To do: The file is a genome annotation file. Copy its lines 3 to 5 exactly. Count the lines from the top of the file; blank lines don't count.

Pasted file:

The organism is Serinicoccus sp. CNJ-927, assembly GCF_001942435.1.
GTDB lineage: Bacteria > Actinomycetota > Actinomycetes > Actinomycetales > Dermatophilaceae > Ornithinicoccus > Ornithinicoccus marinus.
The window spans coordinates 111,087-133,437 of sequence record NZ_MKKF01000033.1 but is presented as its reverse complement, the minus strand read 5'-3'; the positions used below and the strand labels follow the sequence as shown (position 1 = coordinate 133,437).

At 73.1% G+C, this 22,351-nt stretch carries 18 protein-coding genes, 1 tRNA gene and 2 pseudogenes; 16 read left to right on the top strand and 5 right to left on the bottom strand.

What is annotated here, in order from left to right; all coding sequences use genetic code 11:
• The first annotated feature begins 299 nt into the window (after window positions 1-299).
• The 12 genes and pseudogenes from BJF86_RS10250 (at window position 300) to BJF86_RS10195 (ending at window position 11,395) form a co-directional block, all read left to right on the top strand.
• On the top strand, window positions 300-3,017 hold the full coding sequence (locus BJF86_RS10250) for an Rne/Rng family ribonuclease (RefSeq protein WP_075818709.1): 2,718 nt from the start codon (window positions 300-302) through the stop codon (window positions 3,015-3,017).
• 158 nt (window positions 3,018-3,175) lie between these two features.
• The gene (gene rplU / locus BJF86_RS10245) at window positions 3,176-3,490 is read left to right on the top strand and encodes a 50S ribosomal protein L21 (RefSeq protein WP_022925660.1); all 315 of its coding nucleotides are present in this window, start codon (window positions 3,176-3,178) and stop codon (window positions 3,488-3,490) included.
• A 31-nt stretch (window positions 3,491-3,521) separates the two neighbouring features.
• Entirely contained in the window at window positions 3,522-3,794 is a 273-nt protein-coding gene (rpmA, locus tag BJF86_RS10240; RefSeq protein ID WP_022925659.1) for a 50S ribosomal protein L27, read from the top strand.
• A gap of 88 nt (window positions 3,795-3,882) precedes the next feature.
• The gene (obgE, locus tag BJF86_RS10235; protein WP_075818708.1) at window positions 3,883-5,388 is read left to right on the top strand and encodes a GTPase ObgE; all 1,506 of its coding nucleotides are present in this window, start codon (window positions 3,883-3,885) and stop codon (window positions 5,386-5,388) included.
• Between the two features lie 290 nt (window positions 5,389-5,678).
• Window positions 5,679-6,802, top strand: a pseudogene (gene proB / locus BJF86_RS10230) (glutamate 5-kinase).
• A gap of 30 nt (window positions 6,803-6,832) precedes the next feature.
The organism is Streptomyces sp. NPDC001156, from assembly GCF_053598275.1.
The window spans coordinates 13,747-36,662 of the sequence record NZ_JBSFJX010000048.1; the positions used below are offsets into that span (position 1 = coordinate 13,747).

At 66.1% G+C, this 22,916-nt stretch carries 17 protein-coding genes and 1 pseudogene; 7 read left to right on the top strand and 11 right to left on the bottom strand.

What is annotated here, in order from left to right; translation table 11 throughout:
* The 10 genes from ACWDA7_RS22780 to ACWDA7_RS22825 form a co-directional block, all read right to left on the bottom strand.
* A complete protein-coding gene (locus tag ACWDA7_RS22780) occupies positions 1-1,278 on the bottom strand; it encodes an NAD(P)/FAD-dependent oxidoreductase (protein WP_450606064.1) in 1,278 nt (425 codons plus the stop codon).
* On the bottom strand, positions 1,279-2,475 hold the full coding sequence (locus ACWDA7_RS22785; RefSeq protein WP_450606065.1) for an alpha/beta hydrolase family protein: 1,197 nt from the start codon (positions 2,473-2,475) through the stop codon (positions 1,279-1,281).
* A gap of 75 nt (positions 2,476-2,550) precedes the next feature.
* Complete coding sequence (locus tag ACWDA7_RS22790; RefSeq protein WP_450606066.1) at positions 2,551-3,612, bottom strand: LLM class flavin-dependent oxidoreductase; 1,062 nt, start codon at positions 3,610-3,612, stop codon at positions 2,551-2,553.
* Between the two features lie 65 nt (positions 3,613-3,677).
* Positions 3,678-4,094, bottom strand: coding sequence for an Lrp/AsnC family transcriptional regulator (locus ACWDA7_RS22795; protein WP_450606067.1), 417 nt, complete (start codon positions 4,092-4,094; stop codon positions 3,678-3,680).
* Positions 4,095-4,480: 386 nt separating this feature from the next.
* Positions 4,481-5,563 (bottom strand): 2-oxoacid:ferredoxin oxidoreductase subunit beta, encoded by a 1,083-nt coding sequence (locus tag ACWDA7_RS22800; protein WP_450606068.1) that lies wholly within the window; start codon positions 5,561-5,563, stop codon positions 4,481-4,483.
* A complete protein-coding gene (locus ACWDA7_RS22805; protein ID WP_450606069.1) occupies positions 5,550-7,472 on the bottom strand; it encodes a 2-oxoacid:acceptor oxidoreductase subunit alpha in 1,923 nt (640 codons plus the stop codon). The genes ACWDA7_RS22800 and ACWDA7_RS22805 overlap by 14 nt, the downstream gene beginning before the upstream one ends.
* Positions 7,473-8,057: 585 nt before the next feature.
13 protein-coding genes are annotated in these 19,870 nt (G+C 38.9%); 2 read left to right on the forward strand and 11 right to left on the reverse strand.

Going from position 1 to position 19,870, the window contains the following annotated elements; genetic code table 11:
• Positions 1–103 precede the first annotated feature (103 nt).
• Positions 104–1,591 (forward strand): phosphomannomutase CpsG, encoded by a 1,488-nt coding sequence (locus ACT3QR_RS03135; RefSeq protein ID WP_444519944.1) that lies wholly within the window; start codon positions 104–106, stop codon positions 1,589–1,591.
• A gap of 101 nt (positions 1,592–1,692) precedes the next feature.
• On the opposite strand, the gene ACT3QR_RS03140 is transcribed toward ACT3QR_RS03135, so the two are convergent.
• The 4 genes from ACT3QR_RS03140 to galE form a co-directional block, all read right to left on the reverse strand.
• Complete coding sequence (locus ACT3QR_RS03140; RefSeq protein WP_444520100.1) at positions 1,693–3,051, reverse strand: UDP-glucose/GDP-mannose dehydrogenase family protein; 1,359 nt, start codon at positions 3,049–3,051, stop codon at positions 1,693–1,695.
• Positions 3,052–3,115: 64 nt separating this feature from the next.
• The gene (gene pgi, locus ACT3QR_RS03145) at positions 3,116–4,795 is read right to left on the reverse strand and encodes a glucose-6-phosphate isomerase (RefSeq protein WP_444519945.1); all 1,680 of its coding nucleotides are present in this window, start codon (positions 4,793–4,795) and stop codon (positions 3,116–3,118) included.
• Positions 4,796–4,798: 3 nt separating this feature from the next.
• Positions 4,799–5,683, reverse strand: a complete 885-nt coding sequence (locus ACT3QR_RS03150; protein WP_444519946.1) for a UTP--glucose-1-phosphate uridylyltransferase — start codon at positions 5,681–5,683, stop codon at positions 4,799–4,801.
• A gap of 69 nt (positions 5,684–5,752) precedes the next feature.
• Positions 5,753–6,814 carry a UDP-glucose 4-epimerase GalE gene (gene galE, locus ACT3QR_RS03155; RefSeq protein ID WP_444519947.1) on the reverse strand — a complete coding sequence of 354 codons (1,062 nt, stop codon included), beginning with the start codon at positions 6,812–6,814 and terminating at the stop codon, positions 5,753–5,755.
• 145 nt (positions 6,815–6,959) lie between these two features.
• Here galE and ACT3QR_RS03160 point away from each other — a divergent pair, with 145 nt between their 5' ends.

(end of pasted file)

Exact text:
The window spans coordinates 111,087-133,437 of sequence record NZ_MKKF01000033.1 but is presented as its reverse complement, the minus strand read 5'-3'; the positions used below and the strand labels follow the sequence as shown (position 1 = coordinate 133,437).

At 73.1% G+C, this 22,351-nt stretch carries 18 protein-coding genes, 1 tRNA gene and 2 pseudogenes; 16 read left to right on the top strand and 5 right to left on the bottom strand.

What is annotated here, in order from left to right; all coding sequences use genetic code 11: